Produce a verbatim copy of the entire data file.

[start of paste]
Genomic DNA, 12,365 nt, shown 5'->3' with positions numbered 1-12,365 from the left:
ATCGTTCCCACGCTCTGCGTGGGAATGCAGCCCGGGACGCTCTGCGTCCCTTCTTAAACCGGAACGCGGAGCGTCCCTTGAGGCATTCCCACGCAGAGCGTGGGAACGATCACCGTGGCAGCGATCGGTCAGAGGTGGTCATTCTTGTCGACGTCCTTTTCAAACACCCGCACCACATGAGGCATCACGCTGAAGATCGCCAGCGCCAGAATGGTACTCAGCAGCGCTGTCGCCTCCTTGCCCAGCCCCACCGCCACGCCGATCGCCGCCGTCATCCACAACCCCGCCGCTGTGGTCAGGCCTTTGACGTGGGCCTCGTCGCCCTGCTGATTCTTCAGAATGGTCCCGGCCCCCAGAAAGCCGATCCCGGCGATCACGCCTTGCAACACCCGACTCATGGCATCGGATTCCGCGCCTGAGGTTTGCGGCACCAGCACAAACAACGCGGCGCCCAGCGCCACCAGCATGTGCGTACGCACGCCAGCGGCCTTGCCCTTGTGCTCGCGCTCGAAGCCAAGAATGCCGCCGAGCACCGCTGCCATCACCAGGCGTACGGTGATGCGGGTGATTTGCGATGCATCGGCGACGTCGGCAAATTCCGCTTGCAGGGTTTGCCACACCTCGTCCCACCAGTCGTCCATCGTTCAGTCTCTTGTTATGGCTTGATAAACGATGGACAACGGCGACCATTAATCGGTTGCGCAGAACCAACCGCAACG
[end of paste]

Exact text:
Genomic DNA, 12,365 nt, shown 5'->3' with positions numbered 1-12,365 from the left:
ATCGTTCCCACGCTCTGCGTGGGAATGCAGCCCGGGACGCTCTGCGTCCCTTCTTAAACCGGAACGCGGAGCGTCCCTTGAGGCATTCCCACGCAGAGCGTGGGAACGATCACCGTGGCAGCGATCGGTCAGAGGTGGTCATTCTTGTCGACGTCCTTTTCAAACACCCGCACCACATGAGGCATCACGCTGAAGATCGCCAGCGCCAGAATGGTACTCAGCAGCGCTGTCGCCTCCTTGCCCAGCCCCACCGCCACGCCGATCGCCGCCGTCATCCACAACCCCGCCGCTGTGGTCAGGCCTTTGACGTGGGCCTCGTCGCCCTGCTGATTCTTCAGAATGGTCCCGGCCCCCAGAAAGCCGATCCCGGCGATCACGCCTTGCAACACCCGACTCATGGCATCGGATTCCGCGCCTGAGGTTTGCGGCACCAGCACAAACAACGCGGCGCCCAGCGCCACCAGCATGTGCGTACGCACGCCAGCGGCCTTGCCCTTGTGCTCGCGCTCGAAGCCAAGAATGCCGCCGAGCACCGCTGCCATCACCAGGCGTACGGTGATGCGGGTGATTTGCGATGCATCGGCGACGTCGGCAAATTCCGCTTGCAGGGTTTGCCACACCTCGTCCCACCAGTCGTCCATCGTTCAGTCTCTTGTTATGGCTTGATAAACGATGGACAACGGCGACCATTAATCGGTTGCGCAGAACCAACCGCAACG